On a Saturday afternoon two years ago, Matt Capucini navigated his 33-foot Formula through Ventnor Heights' back bays, where Shore life is good. From Memorial Day through the warmth of autumn, there's a steady flow of action: swimming, kayaking, paddleboarding, plus parties spilling onto large decks.

It was exactly what Capucini and his life partner, Jimmy Ruiz, were looking for.

They had traveled from their vacation home in Rehoboth Beach to see a bayfront property for sale. Capucini, who grew up on the Ohio shores of Lake Erie, desired a waterfront site for their boats, which include a 15-foot Whaler.

Besides that, they wanted to purchase a second home closer to their first in Glenside. The drives to the Delaware coast - particularly for Ruiz, an obstetrician at Abington Memorial Hospital who often works long hours - were becoming relentless.

Although they liked the house they had come to see, they had doubts. Just as they started to leave, they saw a charming two-story blue house across the bay for sale, with seven boat slips and a sizable side yard - a rare yet valuable perk for their three dogs, Button, Gizmo, and Grey.

"We both got very excited," says Capucini, 50, who was already imagining it as their retreat. Ruiz, 42, who hails from Staten Island, agrees. "We knew it had the main features we wanted."

In all likelihood, old-timers in Ventnor Heights will always know this as the Van Duyne (pronounced Van Dine) property.

Cathy Van Duyne's family has a long history in this community. Relatives run a construction company and are builders of lifeguard boats. Her paternal grandparents bought the property in 1935, initially keeping a barge on it, then a houseboat. They sold it 10 years later.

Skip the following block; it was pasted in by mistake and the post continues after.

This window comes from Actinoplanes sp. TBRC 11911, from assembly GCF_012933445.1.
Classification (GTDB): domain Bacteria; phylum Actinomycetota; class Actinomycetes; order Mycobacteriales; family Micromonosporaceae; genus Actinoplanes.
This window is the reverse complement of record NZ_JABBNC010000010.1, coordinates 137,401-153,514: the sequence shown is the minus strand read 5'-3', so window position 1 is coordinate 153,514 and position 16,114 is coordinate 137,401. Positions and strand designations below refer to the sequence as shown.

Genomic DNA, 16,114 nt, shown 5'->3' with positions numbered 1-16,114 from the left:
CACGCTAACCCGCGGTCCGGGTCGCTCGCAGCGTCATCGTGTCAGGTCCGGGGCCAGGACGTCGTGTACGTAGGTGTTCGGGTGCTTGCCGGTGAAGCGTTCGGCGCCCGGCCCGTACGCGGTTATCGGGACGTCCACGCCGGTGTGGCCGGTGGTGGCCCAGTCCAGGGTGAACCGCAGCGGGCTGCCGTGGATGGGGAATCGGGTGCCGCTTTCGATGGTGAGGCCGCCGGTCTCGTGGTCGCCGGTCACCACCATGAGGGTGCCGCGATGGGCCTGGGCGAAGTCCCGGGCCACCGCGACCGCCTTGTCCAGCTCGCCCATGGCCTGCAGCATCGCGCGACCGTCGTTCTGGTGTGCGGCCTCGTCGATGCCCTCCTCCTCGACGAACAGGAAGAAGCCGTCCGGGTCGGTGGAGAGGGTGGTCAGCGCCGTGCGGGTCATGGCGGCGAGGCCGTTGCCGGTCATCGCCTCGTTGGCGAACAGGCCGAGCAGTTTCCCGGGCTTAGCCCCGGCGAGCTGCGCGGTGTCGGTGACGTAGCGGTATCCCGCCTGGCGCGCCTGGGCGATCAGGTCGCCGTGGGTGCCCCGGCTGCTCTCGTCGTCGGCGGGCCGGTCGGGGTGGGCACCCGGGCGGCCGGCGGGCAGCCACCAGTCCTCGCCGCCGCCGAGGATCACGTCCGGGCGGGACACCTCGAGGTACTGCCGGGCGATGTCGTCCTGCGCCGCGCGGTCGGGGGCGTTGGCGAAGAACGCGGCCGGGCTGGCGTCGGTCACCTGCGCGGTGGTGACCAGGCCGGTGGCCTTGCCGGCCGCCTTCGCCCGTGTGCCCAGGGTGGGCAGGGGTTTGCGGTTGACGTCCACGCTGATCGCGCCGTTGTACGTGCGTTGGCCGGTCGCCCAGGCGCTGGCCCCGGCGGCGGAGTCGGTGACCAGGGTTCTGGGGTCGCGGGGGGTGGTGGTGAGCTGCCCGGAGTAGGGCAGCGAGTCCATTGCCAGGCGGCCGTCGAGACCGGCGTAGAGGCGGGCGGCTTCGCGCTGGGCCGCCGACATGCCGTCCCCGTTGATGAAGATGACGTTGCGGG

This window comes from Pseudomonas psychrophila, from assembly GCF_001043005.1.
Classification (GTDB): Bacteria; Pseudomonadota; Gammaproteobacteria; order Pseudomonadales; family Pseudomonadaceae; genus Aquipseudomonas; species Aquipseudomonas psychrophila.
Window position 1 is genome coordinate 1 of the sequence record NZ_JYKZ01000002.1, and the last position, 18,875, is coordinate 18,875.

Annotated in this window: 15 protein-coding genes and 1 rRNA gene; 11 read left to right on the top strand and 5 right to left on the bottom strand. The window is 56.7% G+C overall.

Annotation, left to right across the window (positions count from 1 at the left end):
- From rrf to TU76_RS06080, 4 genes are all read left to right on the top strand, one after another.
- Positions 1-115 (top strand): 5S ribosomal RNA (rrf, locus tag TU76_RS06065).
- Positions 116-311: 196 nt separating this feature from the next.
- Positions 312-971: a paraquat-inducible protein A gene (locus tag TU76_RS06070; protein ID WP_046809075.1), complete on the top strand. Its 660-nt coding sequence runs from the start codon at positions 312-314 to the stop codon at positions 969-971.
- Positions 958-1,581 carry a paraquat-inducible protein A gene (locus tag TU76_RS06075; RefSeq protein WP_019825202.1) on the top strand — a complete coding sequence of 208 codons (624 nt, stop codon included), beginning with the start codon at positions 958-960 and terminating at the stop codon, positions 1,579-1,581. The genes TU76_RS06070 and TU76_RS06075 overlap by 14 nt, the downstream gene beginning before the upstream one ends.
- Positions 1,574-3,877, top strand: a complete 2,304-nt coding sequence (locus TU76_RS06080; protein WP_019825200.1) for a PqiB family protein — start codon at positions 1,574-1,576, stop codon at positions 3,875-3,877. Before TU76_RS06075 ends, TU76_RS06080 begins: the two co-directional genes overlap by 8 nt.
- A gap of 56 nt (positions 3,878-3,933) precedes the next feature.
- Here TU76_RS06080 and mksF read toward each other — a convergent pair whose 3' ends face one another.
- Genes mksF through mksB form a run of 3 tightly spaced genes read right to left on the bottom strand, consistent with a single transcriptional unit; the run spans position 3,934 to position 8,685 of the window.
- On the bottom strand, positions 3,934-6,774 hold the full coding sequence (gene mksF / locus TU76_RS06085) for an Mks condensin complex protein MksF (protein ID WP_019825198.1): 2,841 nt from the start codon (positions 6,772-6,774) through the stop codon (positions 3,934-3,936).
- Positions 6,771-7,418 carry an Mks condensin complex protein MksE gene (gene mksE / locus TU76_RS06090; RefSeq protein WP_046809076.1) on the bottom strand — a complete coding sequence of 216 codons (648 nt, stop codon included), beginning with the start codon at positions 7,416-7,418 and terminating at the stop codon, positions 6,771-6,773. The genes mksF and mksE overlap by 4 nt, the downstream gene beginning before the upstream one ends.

Her father, John Van Duyne, vowed to reclaim it, if and when it ever went up for sale again - and did in the early 1980s. He built the existing structure in 1998 for his retirement, but died before moving in.

Capucini and Ruiz, who have been together for six years, moved in as tenants almost immediately and waited while the Van Duynes settled riparian rights with the State of New Jersey. They assumed ownership in May and honored the architecture and heritage of the property while appointing it with their own tastes.

"Matt and Jimmy really cared about the house. They didn't want to tear it down. That was really important to us," says Van Duyne, who became friends with the couple.

The two-story building is small and narrow, but they have worked within its 1,200-square-foot footprint, incorporating the inside with the outside.

The centerpiece is the family room, with its dramatic knotty-pine ceiling and windows that span the room, overlooking deck and water.

Though the furnishings are primarily neutral, bold pops of blue anchor the upholstery and rugs across the five main rooms, where nostalgia is a major theme in the decor.

Early-20th-century water skis stand in the all-white kitchen. Hand-painted tiles of crustaceans and fish designed by Van Duyne's sister Susan are interspersed on the backsplash.

The guest bedroom, or "Crew's Quarters," as a brass sign reads, has vintage crimson-colored rowing oars (an official color of Harvard, Ruiz's alma mater) and a trash-picked mirror from Van Duyne.

Capucini, a grant officer for the federal government, is a talented craftsman. He sews, tiles, paints, and does woodworking. He tailored the striped curtains that frame most of the windows, which would look equally fashionable at an island resort. Hanging on a wall is an ornamental bamboo pole adorned with 20 vintage fishing reels he created as a nod to the Van Duynes, who for many years chartered the Florence, a fishing vessel.

While the first floor often pulsates with activity, the second-floor master suite (the Captain's Quarters), with its sitting area, is their sweep of calm, and Ruiz's favorite area.

"It's centrally situated. You can see the water almost everywhere," he says.

Tastefully scattered through the house are trunks and model sailboats and canoes, largely purchased from eBay.

For Labor Day, the twosome, whose entertaining is locally legendary, will host family and friends. Meals will no doubt be buffets of lobster and steak. Or Ruiz and his mother will prepare Caribbean specialties of rice and beans, the native cuisines of his parents, who are Ecuadoran and Puerto Rican.

"I think when people hear the backstory of our house, they find it as interesting as we do," Capucini says. "It's a great place."